Nora Ephron returns with her first book since the astounding success of I Feel Bad About My Neck, taking a cold, hard, hilarious look at the past, the present, and the future, bemoaning the vicissitudes of modern life, and recalling with her signature clarity and wisdom everything she hasn’t (yet) forgotten.
Even as she’s listing “What I Won’t Miss” and “What I Will Miss” - making the final tally - Ephron reaches back to recount falling hard for a way of life (“Journalism: A Love Story”) and breaking up even harder with the men in her life (“The D Word”), a long-anticipated inheritance with entirely unanticipated results (“My Life as an Heiress”), and the evolution, a decade after she wrote and directed You’ve Got Mail, of her relationship with her in-box (“The Six Stages of E- mail”). All the while, she gives candid, charming voice to everything women who have reached a certain age have been thinking... but have rarely acknowledged.
Filled with insights and observations that instantly ring true - and could have come only from Nora Ephron - I Remember Nothing is a pure delight.
©2010 Nora Ephron (P)2010 Random House Audio
It's great to hear her voice, with, and perspective. I was hoping it would sound more conversational than necessarily read from a book, since its her personal thoughts, but still very enjoyable.
I went straight from "I Feel Bad About my Neck" to "I Remember Nothing". How delightful to get to spend several hours in Nora Ephron's company! What a fascinating life she had...and how sad I am that she's no longer here. But how lucky we are to hear her words in her own voice. We'll remember her, with laughter and love.
It was wonderful to listen to Nora Ephron tell her own story. Sad to have lost this wonderful writer, but nice to hear her voice one more time.
Her rant against egg white omelettes!
I have only listened to two so far so in that respect I would give this on a passing grade of 79%
Expected a part two. Wished for a part two.
Yes. She is an intelligent, funny, honest writer. I wish she were around to write more.
Some of her comments are quotes to carry with you for life.
Yes, I would listen to another Ephron book especially if she reads. She reads very well and hits the irony precisely.
The best thing about the story is Ephron's humorous self-deprecation. She can laugh at herself without appearing to be a fool.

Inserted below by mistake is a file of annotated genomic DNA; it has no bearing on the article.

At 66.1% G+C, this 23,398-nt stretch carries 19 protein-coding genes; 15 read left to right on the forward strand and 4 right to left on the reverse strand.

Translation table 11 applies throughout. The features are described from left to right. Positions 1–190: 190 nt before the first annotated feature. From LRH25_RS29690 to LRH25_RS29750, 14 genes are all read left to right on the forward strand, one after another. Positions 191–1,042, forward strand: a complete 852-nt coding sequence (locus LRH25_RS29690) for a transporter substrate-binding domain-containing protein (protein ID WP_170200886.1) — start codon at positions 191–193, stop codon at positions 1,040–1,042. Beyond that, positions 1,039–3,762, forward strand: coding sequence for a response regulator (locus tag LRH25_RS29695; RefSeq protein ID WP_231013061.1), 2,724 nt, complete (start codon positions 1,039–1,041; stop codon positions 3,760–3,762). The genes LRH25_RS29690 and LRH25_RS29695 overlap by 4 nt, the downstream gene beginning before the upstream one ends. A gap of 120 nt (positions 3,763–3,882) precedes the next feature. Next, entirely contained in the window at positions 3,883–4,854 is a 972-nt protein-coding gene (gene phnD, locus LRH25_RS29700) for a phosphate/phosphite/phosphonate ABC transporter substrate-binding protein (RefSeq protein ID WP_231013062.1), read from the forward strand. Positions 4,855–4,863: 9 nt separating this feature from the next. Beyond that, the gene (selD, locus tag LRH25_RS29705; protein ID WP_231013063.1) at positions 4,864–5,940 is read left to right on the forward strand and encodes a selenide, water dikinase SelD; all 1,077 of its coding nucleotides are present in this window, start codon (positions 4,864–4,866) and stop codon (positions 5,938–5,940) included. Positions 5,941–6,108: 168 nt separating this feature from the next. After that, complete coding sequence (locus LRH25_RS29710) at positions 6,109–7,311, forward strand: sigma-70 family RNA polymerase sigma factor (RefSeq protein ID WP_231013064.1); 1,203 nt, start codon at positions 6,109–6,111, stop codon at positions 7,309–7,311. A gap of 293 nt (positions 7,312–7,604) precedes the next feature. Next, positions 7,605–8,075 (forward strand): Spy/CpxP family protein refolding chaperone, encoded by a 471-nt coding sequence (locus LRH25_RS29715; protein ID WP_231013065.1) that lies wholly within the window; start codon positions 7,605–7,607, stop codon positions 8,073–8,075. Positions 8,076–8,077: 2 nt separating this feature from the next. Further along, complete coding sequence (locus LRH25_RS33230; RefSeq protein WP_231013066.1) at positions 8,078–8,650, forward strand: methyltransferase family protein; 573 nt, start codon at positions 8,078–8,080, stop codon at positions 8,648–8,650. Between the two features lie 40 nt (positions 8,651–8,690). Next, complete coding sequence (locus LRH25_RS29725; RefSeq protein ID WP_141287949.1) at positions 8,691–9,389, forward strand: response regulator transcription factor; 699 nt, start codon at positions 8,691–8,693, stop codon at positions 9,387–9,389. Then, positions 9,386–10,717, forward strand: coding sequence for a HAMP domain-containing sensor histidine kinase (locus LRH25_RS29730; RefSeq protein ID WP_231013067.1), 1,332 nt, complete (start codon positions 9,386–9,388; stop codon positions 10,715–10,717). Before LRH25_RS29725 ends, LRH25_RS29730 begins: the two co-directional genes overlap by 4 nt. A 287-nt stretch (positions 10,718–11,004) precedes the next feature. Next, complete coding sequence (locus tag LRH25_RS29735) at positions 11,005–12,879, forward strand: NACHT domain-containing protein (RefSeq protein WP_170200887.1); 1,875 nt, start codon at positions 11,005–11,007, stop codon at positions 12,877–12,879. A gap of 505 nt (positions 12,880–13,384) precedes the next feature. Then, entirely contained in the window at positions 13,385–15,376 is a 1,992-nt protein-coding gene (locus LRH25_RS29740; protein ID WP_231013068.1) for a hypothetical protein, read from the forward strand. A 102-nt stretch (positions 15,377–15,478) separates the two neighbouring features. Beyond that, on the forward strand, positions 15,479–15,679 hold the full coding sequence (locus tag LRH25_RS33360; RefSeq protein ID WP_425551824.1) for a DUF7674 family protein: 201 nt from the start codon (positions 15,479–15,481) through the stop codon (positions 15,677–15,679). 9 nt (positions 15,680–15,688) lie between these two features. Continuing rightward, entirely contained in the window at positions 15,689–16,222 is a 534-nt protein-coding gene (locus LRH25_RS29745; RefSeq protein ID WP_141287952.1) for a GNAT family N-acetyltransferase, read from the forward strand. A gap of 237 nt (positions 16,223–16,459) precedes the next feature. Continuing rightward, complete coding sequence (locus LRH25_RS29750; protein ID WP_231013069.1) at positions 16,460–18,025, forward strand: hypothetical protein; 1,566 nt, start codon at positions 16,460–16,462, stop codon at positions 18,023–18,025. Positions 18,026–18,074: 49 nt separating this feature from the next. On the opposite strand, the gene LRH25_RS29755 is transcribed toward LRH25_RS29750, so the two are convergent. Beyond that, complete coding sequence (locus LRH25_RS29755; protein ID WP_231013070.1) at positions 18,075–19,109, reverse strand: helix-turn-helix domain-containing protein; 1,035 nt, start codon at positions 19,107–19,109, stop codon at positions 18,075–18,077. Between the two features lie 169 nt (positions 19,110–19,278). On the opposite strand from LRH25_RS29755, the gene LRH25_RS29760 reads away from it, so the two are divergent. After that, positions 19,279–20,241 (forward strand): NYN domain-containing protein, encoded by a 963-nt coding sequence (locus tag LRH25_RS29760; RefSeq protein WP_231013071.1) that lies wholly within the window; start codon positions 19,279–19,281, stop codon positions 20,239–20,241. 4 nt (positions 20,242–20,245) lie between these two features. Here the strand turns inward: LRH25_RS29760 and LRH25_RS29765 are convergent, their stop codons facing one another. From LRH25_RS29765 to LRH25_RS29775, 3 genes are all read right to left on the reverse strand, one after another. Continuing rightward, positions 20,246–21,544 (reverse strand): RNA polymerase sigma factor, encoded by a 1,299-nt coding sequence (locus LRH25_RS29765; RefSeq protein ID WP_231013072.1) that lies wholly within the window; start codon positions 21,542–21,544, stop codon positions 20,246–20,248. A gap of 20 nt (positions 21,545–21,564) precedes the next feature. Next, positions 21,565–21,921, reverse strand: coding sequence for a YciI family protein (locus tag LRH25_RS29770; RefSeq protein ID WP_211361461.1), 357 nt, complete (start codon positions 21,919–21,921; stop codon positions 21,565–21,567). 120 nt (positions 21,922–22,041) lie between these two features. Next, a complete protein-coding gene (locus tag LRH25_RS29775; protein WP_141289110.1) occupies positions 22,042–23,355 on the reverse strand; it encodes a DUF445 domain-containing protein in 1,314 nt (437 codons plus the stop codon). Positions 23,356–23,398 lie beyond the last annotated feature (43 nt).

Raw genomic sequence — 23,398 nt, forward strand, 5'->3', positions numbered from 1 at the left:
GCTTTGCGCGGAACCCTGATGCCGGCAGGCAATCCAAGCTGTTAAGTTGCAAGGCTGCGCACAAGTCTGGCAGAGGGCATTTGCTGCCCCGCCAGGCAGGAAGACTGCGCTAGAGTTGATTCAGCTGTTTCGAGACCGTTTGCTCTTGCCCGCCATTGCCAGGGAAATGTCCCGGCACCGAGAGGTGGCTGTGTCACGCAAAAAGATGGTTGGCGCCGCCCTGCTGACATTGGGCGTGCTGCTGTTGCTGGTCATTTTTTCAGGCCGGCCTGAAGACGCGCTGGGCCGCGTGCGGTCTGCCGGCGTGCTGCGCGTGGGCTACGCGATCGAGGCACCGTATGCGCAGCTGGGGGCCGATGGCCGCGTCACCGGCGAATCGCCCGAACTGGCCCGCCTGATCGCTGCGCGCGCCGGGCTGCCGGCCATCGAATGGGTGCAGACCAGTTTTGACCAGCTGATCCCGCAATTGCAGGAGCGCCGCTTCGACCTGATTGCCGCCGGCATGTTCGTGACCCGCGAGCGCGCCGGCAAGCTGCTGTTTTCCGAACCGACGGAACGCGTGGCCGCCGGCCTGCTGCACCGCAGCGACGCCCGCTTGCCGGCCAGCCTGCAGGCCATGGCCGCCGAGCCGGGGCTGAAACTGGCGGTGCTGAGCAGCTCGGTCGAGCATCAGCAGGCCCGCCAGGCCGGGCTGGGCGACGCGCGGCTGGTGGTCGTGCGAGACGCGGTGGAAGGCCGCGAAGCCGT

The voice, timing, that hint of New York city in her delivery.
She doesn't miss much of her life but I could have listened to her life in journalism for another hour.
Nora Ephron was very intelligent, clever and witty. What a heavy burden for a woman who would be thwarted so many times. Women - witty? Who needs them? And how smart to women need to be for mothering and wifery? This is a better place because she chose to plod on through the density of male chauvinism and win a place for many.
The best thing about read a Nora Ephron book is being able to put it down and pick it up again with total enjoyment
Not really a whole lot of substance here. Read by the author, and although these were stories about her life, she might have included a little more enthusiasm to her stories. The tone was quite matter of fact, leaving some of the very funny stuff bland and dry.
Let someone else read.
I enjoyed some of the stories, but the performance left me flat.
Audio version is entirely better. It's like I'm having a wonderful chat with my good friend who does all the talking, but I'm ok with that because she makes me laugh so much.
What a treat to hear the words delivered by the author. This book is full of personal recollections which could never have the same authenticity from a hired reader. Her memories of incidents with various women in her life (mother, sisters, best friend Ruthie, writer/heroine) feel like intimate secrets she is sharing just with me. They are personal and universal at the same time.
I am approaching being a woman of a "certain age" so I really laughed out loud during her anecdotes regarding aging, especially her Aruba ( listen to find out).
I would love to go to Thanksgiving with Nora, but I would want to bring the desserts too.
I bought the book after listening to it. Of course her reading makes it all the better.
Her wit has only gotten sharper, and her recollections well chosen. Her insight on life is priceless.
She really is able to talk directly TO the listener.
Yes and no. I didn't want it to end.
I was really charmed by this incredible voice of our generation.
Maybe I'm just not a fan of Ephron's essay writing style, but I found most of these essays too self-involved to be interesting and too scattered or random to function as a memoir. Also a perfect example of why most writers should leave the narration to the professionals. Her voice makes the writing even more irritating, and sometimes she couldn't even read her own prose to give the right rhythm to the sentences so they were difficult to follow.
The title essay is amusing, but the rest I had to slog through to be able to discuss at book group.
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